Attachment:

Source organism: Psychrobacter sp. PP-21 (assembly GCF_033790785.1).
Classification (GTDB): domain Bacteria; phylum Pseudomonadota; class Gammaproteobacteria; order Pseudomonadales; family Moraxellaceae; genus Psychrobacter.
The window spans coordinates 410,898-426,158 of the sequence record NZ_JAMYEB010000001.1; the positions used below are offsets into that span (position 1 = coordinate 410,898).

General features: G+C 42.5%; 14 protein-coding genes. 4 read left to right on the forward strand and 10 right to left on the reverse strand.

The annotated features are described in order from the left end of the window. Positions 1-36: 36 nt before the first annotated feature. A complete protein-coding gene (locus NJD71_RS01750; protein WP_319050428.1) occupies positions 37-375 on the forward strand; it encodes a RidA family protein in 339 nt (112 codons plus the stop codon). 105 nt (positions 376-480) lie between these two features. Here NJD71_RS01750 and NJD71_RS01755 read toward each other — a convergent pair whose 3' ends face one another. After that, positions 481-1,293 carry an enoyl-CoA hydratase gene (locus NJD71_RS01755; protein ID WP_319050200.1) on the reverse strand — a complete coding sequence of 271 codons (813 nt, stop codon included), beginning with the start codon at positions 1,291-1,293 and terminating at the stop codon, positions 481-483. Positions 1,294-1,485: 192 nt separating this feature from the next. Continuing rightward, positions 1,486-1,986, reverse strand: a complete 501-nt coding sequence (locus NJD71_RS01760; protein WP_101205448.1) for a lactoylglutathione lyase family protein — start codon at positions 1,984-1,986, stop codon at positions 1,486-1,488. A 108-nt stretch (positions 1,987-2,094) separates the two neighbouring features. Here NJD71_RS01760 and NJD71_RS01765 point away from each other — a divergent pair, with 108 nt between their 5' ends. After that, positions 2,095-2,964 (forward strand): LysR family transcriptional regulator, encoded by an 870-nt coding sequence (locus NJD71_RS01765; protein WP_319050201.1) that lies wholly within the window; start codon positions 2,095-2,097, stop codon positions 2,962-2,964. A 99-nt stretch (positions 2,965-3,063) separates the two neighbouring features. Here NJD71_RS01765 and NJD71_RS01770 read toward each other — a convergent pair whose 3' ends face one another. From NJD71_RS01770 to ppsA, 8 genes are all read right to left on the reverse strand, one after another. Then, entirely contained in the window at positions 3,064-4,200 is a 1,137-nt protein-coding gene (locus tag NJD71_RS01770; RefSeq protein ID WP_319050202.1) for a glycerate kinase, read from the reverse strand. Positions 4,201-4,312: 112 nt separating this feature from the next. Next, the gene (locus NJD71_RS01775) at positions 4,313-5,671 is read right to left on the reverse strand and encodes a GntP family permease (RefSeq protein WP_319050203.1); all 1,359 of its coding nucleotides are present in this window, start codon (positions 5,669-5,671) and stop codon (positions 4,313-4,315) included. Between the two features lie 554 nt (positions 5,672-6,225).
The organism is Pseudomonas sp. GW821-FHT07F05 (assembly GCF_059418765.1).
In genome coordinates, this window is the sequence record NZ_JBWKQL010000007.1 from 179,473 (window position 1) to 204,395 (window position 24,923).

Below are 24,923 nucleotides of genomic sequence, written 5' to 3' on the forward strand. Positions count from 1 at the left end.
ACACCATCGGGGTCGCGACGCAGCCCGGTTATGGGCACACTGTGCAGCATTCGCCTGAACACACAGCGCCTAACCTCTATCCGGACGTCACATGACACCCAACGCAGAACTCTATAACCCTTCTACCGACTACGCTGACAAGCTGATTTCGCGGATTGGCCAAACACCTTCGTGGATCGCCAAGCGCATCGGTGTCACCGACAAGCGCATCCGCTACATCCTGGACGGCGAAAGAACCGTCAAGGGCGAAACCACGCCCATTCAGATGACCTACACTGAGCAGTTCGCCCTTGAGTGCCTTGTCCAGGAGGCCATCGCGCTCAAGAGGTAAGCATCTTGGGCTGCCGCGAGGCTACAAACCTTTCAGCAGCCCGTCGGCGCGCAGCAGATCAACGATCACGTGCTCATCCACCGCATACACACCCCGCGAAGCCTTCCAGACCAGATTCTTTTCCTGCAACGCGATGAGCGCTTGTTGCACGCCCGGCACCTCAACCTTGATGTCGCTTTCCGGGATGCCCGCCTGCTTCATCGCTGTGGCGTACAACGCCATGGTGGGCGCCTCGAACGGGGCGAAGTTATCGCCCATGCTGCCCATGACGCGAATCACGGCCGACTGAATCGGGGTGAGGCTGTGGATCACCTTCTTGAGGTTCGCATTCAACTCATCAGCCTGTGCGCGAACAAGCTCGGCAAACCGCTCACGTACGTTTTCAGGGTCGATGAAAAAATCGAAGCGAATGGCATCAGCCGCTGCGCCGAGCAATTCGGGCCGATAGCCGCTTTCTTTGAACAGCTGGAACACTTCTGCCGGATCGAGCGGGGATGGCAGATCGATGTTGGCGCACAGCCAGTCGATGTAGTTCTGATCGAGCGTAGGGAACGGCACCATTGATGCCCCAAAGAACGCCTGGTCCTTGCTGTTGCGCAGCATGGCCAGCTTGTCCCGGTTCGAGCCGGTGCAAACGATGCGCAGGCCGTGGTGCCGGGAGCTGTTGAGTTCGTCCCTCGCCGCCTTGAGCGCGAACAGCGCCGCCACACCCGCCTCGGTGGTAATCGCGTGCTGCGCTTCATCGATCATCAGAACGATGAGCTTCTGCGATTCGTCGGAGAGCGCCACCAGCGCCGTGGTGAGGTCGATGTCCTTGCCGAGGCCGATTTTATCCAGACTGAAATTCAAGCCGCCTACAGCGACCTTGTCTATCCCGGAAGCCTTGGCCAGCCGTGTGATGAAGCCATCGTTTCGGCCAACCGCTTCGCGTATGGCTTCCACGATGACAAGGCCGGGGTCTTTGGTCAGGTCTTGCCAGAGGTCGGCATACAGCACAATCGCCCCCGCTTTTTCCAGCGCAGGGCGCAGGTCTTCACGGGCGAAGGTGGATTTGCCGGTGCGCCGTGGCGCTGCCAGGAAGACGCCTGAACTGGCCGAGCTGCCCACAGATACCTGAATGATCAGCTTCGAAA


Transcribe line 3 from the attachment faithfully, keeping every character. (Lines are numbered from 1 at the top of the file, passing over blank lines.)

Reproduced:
The window spans coordinates 410,898-426,158 of the sequence record NZ_JAMYEB010000001.1; the positions used below are offsets into that span (position 1 = coordinate 410,898).